Sustained accumulation of methyl salicylate alters antioxidant protection and reduces tolerance of holm oak to heat stress

Joan Llusià, Josep Peñuelas, Sergi Munné-Bosch

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    25 Citations (Scopus)

    Abstract

    Methyl salicylate (MeSA) is thought to have a major role in biotic and abiotic stresses by acting as a signal to trigger the oxidative burst, which is needed to activate gene expression in plant stress responses. To assess the potential effects of sustained foliar accumulation of MeSA on plant stress tolerance, the extent of photo- and antioxidant protection, lipid peroxidation and visual leaf area damage were evaluated in MeSA-treated (c. 60 nl l -1 in air) and control holm oak (Quercus ilex L.) plants exposed to heat stress. Control plants showed an increase in foliar MeSA levels up to 1.8 nmol [gDW]-1 as temperature increased and they displayed tolerance to temperatures as high as 45°C, which might be attributed, at least in part, to enhanced xanthophyll de-epoxidation and increases in ascorbate and α-tocopherol. MeSA-treated plants showed a sustained foliar accumulation of this compound, with values ranging from 10 to 23 nmol [gDW]-1 throughout the experiment. These plants showed lower ascorbate and tocopherol levels and higher oxidative damage at 50°C than controls, as indicated by enhanced malondialdehyde levels and leaf area damage and lower maximum efficiency of PSII photochemistry (Fv/Fm ratio). These results demonstrate that a sustained foliar accumulation of MeSA is detrimental to plant function and that it can reduce thermotolerance in holm oak by altering antioxidant defences. Copyright © Physiologia Plantarum 2005.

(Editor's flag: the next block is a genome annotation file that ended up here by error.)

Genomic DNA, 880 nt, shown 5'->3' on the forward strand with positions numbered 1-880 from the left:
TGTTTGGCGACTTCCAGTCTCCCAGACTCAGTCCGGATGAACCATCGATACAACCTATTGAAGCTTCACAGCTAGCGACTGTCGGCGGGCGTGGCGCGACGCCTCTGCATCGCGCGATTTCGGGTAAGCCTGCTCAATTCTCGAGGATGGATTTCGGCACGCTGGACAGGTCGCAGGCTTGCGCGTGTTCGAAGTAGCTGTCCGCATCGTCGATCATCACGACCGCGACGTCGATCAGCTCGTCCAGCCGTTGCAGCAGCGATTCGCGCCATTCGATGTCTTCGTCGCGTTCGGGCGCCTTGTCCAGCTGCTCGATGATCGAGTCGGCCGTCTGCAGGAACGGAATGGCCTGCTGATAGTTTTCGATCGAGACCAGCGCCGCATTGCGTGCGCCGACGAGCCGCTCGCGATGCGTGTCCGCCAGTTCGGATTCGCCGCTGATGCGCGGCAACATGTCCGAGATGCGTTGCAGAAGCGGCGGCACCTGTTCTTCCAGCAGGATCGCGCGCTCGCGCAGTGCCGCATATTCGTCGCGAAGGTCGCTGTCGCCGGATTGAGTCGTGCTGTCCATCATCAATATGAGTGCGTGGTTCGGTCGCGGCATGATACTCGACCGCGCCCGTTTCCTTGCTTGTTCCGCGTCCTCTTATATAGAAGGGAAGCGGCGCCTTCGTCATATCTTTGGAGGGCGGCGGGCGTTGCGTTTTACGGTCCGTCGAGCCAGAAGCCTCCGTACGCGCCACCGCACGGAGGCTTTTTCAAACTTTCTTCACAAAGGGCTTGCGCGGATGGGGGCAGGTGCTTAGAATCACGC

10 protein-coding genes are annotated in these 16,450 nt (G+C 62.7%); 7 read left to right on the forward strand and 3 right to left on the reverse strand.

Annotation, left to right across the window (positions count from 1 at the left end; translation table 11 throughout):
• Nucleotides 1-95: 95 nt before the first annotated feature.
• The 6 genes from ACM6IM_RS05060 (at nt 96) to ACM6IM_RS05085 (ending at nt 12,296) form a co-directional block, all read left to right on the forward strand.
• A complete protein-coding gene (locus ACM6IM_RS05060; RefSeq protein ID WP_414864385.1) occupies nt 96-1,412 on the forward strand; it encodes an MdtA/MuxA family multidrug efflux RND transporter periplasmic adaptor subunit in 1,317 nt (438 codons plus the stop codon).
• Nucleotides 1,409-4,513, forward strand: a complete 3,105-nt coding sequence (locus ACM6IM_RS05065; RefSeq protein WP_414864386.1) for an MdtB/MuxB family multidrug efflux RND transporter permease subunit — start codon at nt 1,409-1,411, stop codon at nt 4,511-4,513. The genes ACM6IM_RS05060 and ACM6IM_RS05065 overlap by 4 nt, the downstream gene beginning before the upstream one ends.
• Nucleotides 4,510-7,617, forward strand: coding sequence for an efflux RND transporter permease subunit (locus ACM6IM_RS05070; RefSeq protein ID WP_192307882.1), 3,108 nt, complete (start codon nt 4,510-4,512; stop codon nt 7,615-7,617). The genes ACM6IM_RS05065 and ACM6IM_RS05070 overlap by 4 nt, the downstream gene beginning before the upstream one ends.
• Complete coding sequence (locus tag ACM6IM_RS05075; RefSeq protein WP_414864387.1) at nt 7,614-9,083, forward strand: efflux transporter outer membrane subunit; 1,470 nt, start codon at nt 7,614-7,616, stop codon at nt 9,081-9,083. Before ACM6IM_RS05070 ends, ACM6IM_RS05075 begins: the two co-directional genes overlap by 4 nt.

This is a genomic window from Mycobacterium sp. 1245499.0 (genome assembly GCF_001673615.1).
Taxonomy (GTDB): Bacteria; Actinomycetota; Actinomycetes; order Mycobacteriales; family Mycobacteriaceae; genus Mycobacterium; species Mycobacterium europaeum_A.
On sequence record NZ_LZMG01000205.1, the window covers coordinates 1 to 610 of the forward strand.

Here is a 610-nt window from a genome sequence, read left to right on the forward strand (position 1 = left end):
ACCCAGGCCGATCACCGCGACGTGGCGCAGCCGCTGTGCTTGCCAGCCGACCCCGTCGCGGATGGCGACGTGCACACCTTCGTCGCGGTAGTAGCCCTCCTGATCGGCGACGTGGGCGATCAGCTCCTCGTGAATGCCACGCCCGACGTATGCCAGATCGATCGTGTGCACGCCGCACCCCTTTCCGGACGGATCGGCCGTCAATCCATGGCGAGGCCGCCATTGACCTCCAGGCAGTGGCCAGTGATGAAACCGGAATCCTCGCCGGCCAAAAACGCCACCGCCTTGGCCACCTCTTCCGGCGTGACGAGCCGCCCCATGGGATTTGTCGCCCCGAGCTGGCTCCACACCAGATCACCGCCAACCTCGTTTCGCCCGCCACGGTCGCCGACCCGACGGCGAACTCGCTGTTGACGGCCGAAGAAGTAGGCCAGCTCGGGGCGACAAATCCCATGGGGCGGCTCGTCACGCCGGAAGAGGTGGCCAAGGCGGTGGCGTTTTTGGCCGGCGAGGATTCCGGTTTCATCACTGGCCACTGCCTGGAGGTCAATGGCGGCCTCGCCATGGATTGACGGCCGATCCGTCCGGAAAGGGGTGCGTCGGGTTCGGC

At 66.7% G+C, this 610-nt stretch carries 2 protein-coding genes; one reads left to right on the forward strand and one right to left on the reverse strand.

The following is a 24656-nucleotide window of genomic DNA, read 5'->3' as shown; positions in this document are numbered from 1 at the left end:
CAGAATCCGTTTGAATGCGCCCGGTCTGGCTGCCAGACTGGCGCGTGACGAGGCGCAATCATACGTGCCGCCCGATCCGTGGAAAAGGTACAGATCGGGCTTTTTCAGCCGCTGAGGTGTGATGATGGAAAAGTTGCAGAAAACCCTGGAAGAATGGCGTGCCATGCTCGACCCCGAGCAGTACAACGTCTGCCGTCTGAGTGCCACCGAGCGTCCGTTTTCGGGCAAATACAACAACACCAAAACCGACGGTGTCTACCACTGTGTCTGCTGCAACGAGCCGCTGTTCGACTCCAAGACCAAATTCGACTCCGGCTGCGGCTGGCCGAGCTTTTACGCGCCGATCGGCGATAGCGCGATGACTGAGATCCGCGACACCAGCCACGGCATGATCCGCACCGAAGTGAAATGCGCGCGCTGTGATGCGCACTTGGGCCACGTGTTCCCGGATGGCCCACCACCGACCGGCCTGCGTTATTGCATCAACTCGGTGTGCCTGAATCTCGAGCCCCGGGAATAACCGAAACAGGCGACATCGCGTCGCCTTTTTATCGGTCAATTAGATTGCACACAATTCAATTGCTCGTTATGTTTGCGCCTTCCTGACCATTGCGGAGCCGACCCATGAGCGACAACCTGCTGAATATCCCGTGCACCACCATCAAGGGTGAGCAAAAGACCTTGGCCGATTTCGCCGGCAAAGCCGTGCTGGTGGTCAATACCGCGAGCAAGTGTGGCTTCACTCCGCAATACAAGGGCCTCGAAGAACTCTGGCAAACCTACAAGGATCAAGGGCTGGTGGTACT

Original languageEnglish
    Pages (from-to)353-361
    JournalPhysiologia Plantarum
    Volume124
    DOIs
    Publication statusPublished - 1 Jul 2005

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